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Film documents fight against Indigenous mascots

Mascots are more than sports, says Brad Gallant.

A PhD student of sociology and social justice and a member of Qalipu Mi’kmaq band, he directed and produced a film documenting his experiences fighting Indigenous mascots and the culture of racism surrounding them.

“They are representative of cultural permission to treat Indigenous people as less in Canada,” Gallant says. “They hint at a darker culture of Indigenous racism than most might expect, and that Canada is not the country you think, or you hope, it is.”

He will host a screening of his film, Systemic Injustice: Mascots, Human Rights, and Indigenous Racism, at 6 p.m. Thursday, Sept. 29, in room 203, Toldo Health Education Centre.

Systemic Injustice was named Best Native American Feature at the 2022 Latino and Native American Film Festival and received a special prize at the 2021 Paladino d’Oro Sport Film Festival in Palermo, Italy.

Thursday’s screening is the film’s first in Canada. Admission will be by donation to the Orange Shirt Day fundraisers. Find a list of related events on the University of Windsor’s main Orange Shirt Day webpage.

shadow of mother pushing strollerLaw student Khawla Khalifa says her experience with parental abduction highlights the need for legal reform.

Law student calls for reforms to prevent parental abduction

Airlines should require passengers travelling with minors to produce affidavits from custodial parents authorizing the children to travel, says Khawla Khalifa.

The third-year law student draws on her own experience with parental abduction to highlight the need for legal reform in an opinion piece published this month in Canadian Lawyer magazine.

“My legal nightmare drove me to study law and push for change,” Khalifa writes, before detailing how her ex-husband took two of their children to Lebanon despite an order from the Ontario Superior Court banning travel with them.

After more than two years, the children were returned to Canada as part of a legal settlement that included a statement from Khalifa that she did not want the abductor prosecuted.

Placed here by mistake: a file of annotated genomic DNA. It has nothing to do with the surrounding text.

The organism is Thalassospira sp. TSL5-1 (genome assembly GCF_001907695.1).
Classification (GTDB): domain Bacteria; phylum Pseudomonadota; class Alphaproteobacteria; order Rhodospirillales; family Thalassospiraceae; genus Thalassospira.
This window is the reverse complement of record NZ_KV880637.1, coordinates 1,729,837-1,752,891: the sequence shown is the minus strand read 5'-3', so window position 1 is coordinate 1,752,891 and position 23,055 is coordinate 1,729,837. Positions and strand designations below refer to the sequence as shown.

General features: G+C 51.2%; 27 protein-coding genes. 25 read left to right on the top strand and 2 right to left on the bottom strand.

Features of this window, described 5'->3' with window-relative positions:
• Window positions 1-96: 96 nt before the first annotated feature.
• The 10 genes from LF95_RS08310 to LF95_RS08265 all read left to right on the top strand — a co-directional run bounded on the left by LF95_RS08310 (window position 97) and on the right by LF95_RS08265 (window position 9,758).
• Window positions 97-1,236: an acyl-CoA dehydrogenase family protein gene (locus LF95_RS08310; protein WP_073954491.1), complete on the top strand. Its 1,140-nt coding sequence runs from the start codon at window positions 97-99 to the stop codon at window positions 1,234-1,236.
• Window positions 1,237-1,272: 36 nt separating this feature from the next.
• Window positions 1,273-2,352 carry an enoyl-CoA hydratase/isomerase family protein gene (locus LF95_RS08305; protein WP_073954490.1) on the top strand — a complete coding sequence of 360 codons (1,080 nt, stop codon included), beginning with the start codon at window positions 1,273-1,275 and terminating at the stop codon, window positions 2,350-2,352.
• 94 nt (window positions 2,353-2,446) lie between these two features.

“I would have signed anything to get my children back,” she recalls.

When her story went public, she heard from many other women who have had their children taken.

“My children and I are among the lucky ones,” Khalifa says. “Too many victims of parental abduction have suffered for much longer and are still hoping to be reunited one day.”

She calls for changes to law and policy that can help protect children and parents. Read the entire article.

Amherstburg Freedom MuseumA student internship opportunity will involve researching local Black history for an exhibit at the Amherstburg Freedom Museum.

Internship to explore local history of Black experiences

An internship exploring the history of Black experiences in the Windsor-Essex-Detroit region will focus on previously understudied family histories and pockets of settlement established in the area primarily during the 19th century.

A collaborative project of the UWindsor Department of History and the Amherstburg Freedom Museum, the position will run from January through August 2023.

Applications now invited by Oct. 14 from undergraduate students at the University of Windsor; the ideal candidate will have experience in courses that address Black, local, or public history.

Consult the posting for details of the internship and the application process.

Book explores growth and impacts of Islamophobia

Twenty-one years after the events of Sept. 11, 2001, and the onset of the War on Terror, a UWindsor professor has co-edited a book exploring the ongoing growth and impacts of Islamophobia around the world.

Naved Bakali, assistant professor of anti-racism education in the Faculty of Education, co-edited The Rise of Global Islamophobia in the War on Terror: Coloniality, Race, and Islam, published by Manchester University Press.

This volume is the first book to date that addresses the topic of Islamophobia over such a diverse international range, covering the theme of anti-Muslim racism across six continents.